Intensive lobbying by retailers failed to persuade the government that banning the display of tobacco products in shops was bad legislation because it would impose costs on store owners, despite the lack of evidence to suggest it would have any effect on levels of youth smoking.
Now that fight is over and we face the next challenge: making the cover-up as cost-efficient as possible, and thrashing out the details of exactly what you can and cannot do to help customers find the product they want.
The Government's consultation paper on implementation of its policy allows retailers to show tobacco products to "people over the age of 18 who have either asked to purchase them or asked for information about them."
The proposal is to allow "temporary displays" in these cases, provided thes area exposed does not exceed 1,500 sq cm. In effect, this means you will be able to open a series of small doors or flaps to show the customer what's on offer.
So what does this mean for your gantry?
"A typical small shop would be required to fit at least 20 separate doors or flaps to their existing unit," says James Lowman of the Association of Convenience Stores. "The technical challenges in fitting a solution to existing units could be insurmountable. This would mean retailers having to rip out and replace existing units."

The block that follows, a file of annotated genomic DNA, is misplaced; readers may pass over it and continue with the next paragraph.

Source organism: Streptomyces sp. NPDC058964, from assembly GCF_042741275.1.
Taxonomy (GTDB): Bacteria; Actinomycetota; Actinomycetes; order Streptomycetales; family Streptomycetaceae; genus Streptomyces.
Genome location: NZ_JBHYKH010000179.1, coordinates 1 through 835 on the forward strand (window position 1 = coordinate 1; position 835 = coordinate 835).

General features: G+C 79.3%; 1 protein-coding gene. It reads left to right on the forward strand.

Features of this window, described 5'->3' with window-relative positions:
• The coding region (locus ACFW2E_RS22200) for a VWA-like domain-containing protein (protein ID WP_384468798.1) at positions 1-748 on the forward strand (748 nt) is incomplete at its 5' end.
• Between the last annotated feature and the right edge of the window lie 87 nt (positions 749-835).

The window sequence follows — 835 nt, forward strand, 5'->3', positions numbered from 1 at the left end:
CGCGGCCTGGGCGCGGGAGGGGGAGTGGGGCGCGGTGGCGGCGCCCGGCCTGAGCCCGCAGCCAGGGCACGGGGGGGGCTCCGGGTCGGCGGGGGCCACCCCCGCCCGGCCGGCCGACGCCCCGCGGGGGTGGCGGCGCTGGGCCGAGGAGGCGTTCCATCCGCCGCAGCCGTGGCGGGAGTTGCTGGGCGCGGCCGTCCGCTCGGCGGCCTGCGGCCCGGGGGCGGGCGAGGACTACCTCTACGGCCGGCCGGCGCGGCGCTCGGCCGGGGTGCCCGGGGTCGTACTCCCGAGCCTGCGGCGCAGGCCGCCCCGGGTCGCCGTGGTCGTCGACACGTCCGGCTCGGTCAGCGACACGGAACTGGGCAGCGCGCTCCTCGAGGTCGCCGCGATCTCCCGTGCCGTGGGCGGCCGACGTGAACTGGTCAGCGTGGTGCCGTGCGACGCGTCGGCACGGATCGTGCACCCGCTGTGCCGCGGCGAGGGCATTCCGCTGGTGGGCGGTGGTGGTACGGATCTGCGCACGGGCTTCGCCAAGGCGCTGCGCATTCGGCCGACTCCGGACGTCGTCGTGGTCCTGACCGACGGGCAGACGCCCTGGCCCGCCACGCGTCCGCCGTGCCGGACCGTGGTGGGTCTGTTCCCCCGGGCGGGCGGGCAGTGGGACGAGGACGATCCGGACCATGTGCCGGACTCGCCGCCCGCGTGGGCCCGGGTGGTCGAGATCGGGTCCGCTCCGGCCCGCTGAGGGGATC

That view suggests that the costs of compliance could be far higher than the government's official estimate of £1000 per store, and makes a mockery of its repeated claim that the burden would be even less for smaller stores.
It also goes against the government's assurances that it would take the lightest touch possible in its approach to compliance.
Price at every till
Under the proposals, retailers will be able to display a price list of the tobacco products they stock at every till. Shelf labels carrying the name and price of the product will be allowed, but there will be restrictions to ensure these do not become promotional tools.
And your staff will be relieved to know that it won't be an offence to restock the shelves unless they leave an open box of cigarettes on display or carry uncovered packs across the store, that is. Handing a pack over the counter to the customer will not be an offence, even if it's witnessed by a child.
The consequences of a slip-up are severe. The maximum penalty for breaking the rules is six months in prison and a fine of up to £5000.
Not for the first time, it's the retailers who are forced to take responsibility for enforcing the will of government - a challenge they will meet, as usual, with resourcefulness and creativity.